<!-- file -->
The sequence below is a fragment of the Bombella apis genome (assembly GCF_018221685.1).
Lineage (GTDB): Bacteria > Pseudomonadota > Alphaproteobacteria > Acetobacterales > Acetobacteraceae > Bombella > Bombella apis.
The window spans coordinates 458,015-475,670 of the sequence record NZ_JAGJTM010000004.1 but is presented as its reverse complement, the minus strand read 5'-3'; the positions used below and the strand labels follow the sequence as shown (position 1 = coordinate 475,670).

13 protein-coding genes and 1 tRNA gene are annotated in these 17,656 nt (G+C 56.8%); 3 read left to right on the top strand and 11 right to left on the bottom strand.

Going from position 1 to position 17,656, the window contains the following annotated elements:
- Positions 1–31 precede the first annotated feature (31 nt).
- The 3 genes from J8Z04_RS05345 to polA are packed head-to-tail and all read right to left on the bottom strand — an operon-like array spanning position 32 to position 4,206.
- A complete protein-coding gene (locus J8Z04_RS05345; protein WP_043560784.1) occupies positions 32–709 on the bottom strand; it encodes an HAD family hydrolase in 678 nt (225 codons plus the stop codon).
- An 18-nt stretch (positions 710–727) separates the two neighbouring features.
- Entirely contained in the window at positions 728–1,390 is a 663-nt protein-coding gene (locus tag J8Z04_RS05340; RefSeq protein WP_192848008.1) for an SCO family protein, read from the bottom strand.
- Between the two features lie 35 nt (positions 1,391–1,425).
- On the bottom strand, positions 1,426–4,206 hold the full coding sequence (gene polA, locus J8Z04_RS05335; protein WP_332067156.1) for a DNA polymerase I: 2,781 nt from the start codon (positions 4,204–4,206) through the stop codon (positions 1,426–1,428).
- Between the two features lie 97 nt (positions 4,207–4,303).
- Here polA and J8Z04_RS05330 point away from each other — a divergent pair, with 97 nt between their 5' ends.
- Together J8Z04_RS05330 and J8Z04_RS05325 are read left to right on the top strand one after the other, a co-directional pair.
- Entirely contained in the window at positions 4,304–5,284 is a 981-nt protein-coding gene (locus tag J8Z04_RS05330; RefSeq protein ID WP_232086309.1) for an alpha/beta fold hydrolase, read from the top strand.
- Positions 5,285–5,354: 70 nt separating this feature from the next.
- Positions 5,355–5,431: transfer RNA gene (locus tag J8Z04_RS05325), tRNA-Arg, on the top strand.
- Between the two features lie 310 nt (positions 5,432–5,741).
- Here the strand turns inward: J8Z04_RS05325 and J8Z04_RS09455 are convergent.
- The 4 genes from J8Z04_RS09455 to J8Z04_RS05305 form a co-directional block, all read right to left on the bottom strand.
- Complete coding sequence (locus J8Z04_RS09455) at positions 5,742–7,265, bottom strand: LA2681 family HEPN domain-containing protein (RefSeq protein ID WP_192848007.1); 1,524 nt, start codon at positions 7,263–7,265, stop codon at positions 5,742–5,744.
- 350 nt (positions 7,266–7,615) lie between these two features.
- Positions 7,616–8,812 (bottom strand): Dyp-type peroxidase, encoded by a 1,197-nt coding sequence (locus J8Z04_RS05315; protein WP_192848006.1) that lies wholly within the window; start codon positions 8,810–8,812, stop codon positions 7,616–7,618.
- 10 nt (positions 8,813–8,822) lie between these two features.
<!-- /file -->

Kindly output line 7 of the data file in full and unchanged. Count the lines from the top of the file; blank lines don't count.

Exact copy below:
- The 3 genes from J8Z04_RS05345 to polA are packed head-to-tail and all read right to left on the bottom strand — an operon-like array spanning position 32 to position 4,206.